Caregivers can neglect themselves for sickly kids

Imagine carrying a heavy load on your back without a moment of rest.

That is how stressful long-term caregiving can be, said Mrs Sara Tan, the executive director of Hougang Sheng Hong Family Service Centre.

"It is very possible for the caregiver to sink into depression or develop other psychiatric condition if the caregiver has little respite from other sources of support, such as other family members or friends, community service providers or avenues to draw strength from," she said.

Without avenues to "recharge their energy", caregivers will burn out sooner or later, she added.

Sometimes, parents may be so focused on caring for their sickly children that they neglect their own health.

Some may even feel guilty for taking a breather, said Dr Lim Boon Leng, a psychiatrist at Dr BL Lim Centre For Psychological Wellness.

"They often develop conditions like depression or anxiety disorder. But as they think feeling that way is part and parcel of caregiving, the psychiatric conditions go undetected," he said.

Dr Thong Jiunn Yew, a psychiatrist at Nobel Psychological Wellness Clinic, agreed.

"Some of the parents who come to us do not mind looking after their sickly children, but worry about who is going to take care of their children after they die," he added.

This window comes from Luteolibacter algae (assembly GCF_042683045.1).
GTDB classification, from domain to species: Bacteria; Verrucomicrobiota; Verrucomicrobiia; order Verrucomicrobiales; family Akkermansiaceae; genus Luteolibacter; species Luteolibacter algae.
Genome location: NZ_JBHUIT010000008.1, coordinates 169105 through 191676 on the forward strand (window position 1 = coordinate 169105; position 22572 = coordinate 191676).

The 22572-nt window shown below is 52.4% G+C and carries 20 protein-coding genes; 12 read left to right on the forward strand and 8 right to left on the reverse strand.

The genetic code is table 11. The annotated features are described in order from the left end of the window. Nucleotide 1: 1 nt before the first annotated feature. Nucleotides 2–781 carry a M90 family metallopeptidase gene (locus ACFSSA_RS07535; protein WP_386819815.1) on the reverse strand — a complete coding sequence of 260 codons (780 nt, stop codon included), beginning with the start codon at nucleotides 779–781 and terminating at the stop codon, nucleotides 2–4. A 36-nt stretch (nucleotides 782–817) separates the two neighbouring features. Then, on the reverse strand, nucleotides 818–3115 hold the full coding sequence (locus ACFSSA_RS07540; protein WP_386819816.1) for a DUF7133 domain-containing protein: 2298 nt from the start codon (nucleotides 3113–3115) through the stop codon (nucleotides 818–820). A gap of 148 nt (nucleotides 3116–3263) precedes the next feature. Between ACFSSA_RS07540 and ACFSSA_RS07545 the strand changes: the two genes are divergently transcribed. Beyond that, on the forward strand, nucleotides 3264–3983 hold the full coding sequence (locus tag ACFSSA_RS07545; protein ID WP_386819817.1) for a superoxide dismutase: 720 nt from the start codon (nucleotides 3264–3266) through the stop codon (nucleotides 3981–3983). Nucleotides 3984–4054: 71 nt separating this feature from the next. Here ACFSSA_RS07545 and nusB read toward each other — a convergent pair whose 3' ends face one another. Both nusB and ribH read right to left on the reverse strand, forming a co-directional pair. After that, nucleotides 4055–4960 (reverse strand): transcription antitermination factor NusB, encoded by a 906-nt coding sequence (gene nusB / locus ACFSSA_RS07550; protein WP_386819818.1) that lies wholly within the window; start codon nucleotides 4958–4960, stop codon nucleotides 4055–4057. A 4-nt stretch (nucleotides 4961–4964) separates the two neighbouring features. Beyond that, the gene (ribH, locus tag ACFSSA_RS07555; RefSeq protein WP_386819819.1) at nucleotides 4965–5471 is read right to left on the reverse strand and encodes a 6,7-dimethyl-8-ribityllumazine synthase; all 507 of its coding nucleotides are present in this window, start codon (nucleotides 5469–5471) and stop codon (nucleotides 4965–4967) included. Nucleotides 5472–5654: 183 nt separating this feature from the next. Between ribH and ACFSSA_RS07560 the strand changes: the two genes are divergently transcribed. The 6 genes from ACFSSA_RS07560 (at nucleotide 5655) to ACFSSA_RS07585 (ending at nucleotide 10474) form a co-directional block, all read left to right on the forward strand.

If left to fester, these medical conditions may lead to impaired judgment.

Said Mrs Tan: "While I believe that no parents in their logical mind will want to harm their children, it is not uncommon for us to come across parents who do 'mistreat' their children...

"Some may lose hope in the child's future and may perceive their act (of killing the child) as ending the child's suffering."

The only way to cope is to seek help from counsellors and doctors, said all three experts.

Mrs Tan added that parents also need to be told that they deserve a break and must know where they can turn to for respite.

All three experts emphasised the importance of family members in detecting caregiver stress and making sure that they seek help.

But Dr Lim pointed out a loophole that lets certain patients fall through the cracks.

Under the law, the police can arrest anyone believed to be of unsound mind and who is potentially dangerous to himself or other people.

But this applies only when harm has been done. It does not take care of patients who have a case history and could suffer a relapse, Dr Lim said.

He suggested having a community treatment order, which gives doctors the authority to put patients on a mandatory treatment plan.

If the patient fails to comply, then he may be admitted to the hospital as a formal patient.

This article was first published on Sep 25, 2014.
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